For courses in Community Policing and Police-Community Relations
An applied, timely approach to “what works” in addressing crime and disorder
Community and Problem-Oriented Policing: Effectively Addressing Crime and Disorder, Seventh Edition,
is about policing at its most important and challenging levels–in neighborhoods and communities across the nation. Unique in perspective, its focus is on community- and problem-oriented policing and the processes that are being implemented to control and prevent crime, disorder, and fear. Every chapter features Learn by Doing exercises to promote critical-thinking and analytical skills. Extremely applied, this text focuses on daily processes and tactics and how and why agencies are revolutionizing their traditional philosophy and operations.
The Seventh Edition addresses head-on the most challenging aspects of policing in our age. Individual chapters focus on community policing in terms of diversity, terrorism, homeland security, and police being more constitutional and legitimate. Expanded emphasis is placed on smart policing, predictive policing, and intelligence-led policing as well as applications of new information technologies for problem solving. Additionally, chapters examine major issues and challenging crime problems (e.g., drugs, gangs, youth and crime, neighborhood disorder, domestic violence, and human trafficking), crime prevention, changing agency culture, evaluating problem-solving initiatives, cyberbullying and cybercrime, and special populations, and the future. New case studies, exhibits, and examples offer readers a view of what works in policing strategy and problem solving in the field today.
Kenneth J. Peak, Ph.D., is a professor emeritus and former chairman of the criminal justice department at the University of Nevada, Reno, where he was named “Teacher of the Year” by the UNR Honor Society and also served as acting director of public safety. He has authored or coauthored 31 books on policing, justice administration, women in law enforcement, and police supervision and management; two historical books (on bootlegging and temperance); and more than 60 journal articles and additional book chapters on a wide range of justice-related subjects. He has served as chairman of the Police Section, Academy of Criminal Justice Sciences and a past president of the Western Association of Criminal Justice. Prior to coming to UNR, Dr. Peak held positions as a municipal police officer, criminal justice planner; director of a Four-State Technical Assistance Institute; director of university police at Pittsburg State University; and assistant professor at Wichita State University. He received two gubernatorial appointments to statewide criminal justice committees while in Kansas and holds a doctorate from the University of Kansas.
Ronald W. Glensor, Ph.D., is an assistant chief (retired) of the Reno, Nevada, Police Department (RPD). He has accumulated more than 36 years of police experience and commanded the department’s patrol, administration, and detective divisions. In addition to being actively involved in RPD’s implementation of community-oriented policing and problem solving since 1987, he has provided such training to thousands of officers, elected officials, and community members representing jurisdictions throughout the United States as well as Canada, Australia, and the United Kingdom. He is also a judge for the Herman Goldstein International Problem Oriented Policing Awards held annually throughout the nation. Dr. Glensor was the 1997 recipient of the prestigious Gary P. Hayes Award, conferred by the Police Executive Research Forum, recognizing his contributions and leadership in the policing field. Internationally, he is a frequent featured speaker on a variety of policing issues. He served a six-month fellowship as problem-oriented policing coordinator with the Police Executive Research Forum in Washington, D.C., and received an Atlantic Fellowship in public policy, studying repeat victimization at the Home Office in London. He is coauthor of Police Supervision and Management in an Era of Community Policing (third edition) and was coeditor of Policing Communities: Understanding Crime and Solving Problems. Dr. Glensor has also published in several journals and trade magazines, is an adjunct professor at the University of Nevada, Reno, and instructs at area police academies and criminal justice programs. He holds a doctorate in political science and a master’s of public administration from the University of Nevada, Reno.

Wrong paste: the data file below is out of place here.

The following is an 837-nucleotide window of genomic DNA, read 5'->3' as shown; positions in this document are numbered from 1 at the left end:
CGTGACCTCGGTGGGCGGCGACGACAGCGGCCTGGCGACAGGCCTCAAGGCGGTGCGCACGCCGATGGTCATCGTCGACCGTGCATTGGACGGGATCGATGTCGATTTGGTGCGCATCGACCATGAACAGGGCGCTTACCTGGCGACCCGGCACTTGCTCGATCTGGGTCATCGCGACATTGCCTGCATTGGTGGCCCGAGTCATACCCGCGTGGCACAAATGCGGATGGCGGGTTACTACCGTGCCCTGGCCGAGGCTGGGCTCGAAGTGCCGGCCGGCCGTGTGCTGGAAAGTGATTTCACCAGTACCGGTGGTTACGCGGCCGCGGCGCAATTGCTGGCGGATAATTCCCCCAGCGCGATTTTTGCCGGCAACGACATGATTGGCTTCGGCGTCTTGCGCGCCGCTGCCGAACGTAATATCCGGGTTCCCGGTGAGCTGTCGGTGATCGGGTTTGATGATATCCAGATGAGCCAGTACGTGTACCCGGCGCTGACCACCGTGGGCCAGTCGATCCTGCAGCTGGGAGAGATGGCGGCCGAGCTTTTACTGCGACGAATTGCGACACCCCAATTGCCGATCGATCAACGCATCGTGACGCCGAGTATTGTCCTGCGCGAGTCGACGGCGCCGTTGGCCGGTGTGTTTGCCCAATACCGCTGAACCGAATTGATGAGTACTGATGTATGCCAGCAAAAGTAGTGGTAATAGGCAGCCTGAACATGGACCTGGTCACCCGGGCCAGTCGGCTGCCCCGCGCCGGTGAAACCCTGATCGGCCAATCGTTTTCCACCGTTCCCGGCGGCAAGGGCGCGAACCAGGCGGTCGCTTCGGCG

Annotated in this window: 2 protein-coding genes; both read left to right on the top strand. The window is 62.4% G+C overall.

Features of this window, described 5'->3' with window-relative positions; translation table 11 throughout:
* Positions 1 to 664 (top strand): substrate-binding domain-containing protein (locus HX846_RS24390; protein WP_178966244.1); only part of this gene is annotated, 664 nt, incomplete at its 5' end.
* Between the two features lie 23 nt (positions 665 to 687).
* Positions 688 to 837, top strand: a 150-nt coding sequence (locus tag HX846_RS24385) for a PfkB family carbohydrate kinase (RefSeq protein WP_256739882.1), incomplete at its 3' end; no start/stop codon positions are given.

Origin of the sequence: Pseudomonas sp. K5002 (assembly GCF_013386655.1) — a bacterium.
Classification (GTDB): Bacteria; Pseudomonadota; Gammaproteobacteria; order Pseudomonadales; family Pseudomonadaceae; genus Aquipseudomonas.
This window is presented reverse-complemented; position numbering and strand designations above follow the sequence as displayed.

PART I: THE LONG ROAD TO COMMUNITY POLICING AND PROBLEM SOLVING
1. Evolution: The Geneses of Community Policing
2. Community Partnerships: Building Accord in a Time of Discord
PART II: POLICING’S DUAL PRIORITIES: MANAGING DIVERSITY AND HOMELAND PROTECTION
3. Policing a Diverse Society
4. Protecting the Homeland: An International Problem for Local Police
PART III: PROBLEM SOLVING PROCESSES, PROGRAMS, AND PRACTICES
5. Problem Solving: A Process Model
6. Crime Prevention: Programs and Practices
7. Tools for Problem Solving: Using Information Technology
PART IV: NEEDED: ORGANIZATIONAL FOUNDATION FOR PROBLEM SOLVING
8. Changing Agency Culture: Toward Constitutional and Legitimate Policing
9. Planning and Implementation: Keys to Success
10. Training for Problem Solving: “Learning by Doing”
11. Evaluating and Assessing Outcomes: Do the Responses “Measure Up”?
PART V: ADDRESSING TODAY’S CRIME AND DISORDER
12. Problem Solving in Practice: “What Works” with Drugs, Youth Gangs and Violence, and Neighborhood Disorder
13. Addressing Offenders and Victims: Mental Illness, Domestic Violence, Cyber Criminals, Human Trafficking
PART VI CHALLENGES AHEAD
14. Future Opportunities–and Obstacles
Appendix 1: Award-Winning Problem-Solving Case Studies
Appendix 2: Model Academic Curriculum for Problem-Oriented PolicingCredits